We met on the Internet. He had been in prison while I was the Persian editor at the International Center for Journalists. In that capacity, I had been in touch with many Iranian journalists. Soheil Assefi was one of them.

This was two years ago, and Soheil and I have been in touch ever since. I tried very hard to get him out of Iran. Fortunately, he managed to make it to Europe without my help. He is talented, passionate, and dedicated to his work as a journalist.

Of his days in Evin prison, my friend Soheil said: "I was in Evin in solitary confinement for 60 days and was interrogated by the Ministry of Intelligence. When I saw the black robe of the cleric who was interrogating me, Iran's anguished history came to my mind. My only crime was that I had written about the injustices of the society I was living in."

In America, I had the freedom to write whatever I wanted. Soheil did not have the same liberties. But we came from the same country and shared the same vision. We were both secular yet respectful of the religion and beliefs of our society.

Soheil lost 11 pounds while in confinement. "I was depressed; I was physically ill," he recalled. "My mental state had deteriorated. I asked one of my interrogators, while blindfolded, 'What is happening outside?' He said, 'The city is in total calm and peace.' I did not know that in the streets of Tehran, only two years later, there would be a popular uprising, and that blood would be spilled."

What is happening today in Iran is the culmination of a long struggle against dictatorship - a struggle that began more than three decades ago, first against an imposed monarch, then against an autocratic theocracy.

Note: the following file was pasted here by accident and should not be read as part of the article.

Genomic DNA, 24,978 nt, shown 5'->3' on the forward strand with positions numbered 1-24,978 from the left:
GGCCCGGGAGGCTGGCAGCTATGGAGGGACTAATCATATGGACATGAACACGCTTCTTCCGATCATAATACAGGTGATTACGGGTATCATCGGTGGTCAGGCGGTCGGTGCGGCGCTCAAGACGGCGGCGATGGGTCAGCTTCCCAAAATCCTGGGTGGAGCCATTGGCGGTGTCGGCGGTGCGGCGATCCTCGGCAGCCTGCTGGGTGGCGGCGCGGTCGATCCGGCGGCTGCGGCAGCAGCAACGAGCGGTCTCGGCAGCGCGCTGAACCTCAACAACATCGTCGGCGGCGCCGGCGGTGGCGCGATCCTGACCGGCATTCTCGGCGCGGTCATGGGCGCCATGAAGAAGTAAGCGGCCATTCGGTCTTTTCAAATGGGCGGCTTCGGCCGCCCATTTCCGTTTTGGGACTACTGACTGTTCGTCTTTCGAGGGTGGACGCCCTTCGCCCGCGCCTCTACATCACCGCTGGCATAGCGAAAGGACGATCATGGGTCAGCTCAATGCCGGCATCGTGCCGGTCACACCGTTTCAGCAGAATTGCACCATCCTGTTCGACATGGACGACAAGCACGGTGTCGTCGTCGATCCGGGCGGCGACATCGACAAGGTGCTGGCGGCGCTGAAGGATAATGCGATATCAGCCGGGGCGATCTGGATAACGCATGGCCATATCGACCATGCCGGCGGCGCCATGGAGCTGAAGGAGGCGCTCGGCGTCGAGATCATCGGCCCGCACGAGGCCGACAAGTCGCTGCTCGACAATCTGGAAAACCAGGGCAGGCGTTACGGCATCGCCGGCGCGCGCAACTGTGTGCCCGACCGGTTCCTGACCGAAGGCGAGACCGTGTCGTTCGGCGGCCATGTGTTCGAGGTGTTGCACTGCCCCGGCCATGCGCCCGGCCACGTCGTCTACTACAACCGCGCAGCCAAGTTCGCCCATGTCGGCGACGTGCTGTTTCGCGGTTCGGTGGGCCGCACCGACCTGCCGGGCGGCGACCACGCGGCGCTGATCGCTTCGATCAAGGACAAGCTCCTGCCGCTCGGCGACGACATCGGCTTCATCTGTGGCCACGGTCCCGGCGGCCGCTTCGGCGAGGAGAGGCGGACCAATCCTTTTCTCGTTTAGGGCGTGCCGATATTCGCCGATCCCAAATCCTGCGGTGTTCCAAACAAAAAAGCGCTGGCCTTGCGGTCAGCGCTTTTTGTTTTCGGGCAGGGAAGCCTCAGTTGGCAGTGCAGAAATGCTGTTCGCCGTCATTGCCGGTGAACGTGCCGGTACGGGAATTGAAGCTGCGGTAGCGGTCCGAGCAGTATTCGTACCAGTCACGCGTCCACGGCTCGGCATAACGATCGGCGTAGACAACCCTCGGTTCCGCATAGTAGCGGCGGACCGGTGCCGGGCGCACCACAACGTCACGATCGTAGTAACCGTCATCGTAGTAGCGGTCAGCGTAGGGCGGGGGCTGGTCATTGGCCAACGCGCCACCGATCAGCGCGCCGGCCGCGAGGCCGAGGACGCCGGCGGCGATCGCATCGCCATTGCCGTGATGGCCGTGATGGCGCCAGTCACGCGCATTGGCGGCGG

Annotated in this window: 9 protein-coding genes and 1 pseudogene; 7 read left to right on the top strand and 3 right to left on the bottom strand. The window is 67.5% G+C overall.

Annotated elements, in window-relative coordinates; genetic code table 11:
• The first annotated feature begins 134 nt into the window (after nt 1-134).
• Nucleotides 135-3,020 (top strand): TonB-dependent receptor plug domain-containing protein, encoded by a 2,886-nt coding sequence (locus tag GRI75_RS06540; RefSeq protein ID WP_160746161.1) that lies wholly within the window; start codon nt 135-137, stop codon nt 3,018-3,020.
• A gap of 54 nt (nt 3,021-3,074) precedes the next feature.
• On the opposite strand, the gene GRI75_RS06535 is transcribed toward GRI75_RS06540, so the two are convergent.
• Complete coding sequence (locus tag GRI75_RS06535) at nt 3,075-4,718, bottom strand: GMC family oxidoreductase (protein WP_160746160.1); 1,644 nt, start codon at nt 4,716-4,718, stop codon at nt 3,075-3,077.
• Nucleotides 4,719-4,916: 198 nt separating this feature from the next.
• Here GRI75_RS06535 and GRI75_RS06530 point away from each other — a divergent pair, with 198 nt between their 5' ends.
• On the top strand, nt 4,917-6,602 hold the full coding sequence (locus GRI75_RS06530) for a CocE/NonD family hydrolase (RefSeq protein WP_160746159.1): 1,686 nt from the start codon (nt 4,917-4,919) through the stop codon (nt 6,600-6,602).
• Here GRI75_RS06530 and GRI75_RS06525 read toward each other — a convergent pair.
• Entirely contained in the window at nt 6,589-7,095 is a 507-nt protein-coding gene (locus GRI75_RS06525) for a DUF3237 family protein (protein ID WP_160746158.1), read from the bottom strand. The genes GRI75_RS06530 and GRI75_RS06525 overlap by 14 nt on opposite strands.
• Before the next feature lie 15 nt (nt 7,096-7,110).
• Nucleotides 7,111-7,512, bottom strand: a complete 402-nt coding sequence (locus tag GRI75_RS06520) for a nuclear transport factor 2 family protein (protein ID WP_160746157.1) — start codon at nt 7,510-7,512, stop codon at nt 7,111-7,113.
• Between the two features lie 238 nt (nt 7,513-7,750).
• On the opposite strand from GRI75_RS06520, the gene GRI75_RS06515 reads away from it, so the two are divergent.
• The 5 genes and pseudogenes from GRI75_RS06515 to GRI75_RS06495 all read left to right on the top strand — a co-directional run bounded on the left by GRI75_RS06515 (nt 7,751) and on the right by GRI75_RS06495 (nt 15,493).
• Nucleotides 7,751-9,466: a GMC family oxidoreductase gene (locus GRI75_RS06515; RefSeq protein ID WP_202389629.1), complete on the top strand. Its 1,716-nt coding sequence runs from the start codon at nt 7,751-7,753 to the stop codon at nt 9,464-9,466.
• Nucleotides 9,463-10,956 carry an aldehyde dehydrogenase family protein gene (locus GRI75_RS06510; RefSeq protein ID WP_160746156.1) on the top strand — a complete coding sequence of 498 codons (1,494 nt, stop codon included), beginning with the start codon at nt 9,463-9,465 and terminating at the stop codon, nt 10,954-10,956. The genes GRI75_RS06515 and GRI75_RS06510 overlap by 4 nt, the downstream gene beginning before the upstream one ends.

People have demonstrated in the streets of the capital for Mir Hossein Mousavi, but not necessarily because they believe in him. Before he left the political scene for nearly 20 years, Mousavi rose within the system, and he served as prime minister during the Iran-Iraq war. Nonetheless, since the disputed presidential election, he has shown immense courage and stood his ground uncompromisingly.

In Iran, where democracy has been experienced in bits and pieces, the right to vote was the public's last ammunition for bringing about peaceful change. But Iran's supreme leader, Seyed Ali Khamenei, who has unconditionally supported the president, Mahmoud Ahmadinejad, has brought forth more violence. In response to initially peaceful demonstrations, the Basij - regime thugs reminiscent of the brownshirts of the Nazi regime - unleashed an unprecedented attack on civilians.

People were taken from their homes and workplaces. Yet they have resisted in the most courageous way, astonishing the world. A young pregnant mother, a 7-year-old child, a student, an elderly woman - the faces of the martyrs keep showing up on Facebook and YouTube.

The mostly young population of Iran is more than ready for change. They are not looking to use violence to achieve their goals. But if Iran's rulers keep crushing their peaceful rallies, violence may be the only answer.

At night, people are crying "Allahu akbar!" - "God is great!" - from their rooftops, the same phrase that brought Ayatollah Ruhollah Khomeini to power three decades ago. The regime is demanding that the shouting stop. Yet the cries continue: "Seyed Pinochet," they say, combining the names of the supreme leader and the South American dictator, "Iran is not Chile!" The world is listening and watching as the terror and sacrifice unfold.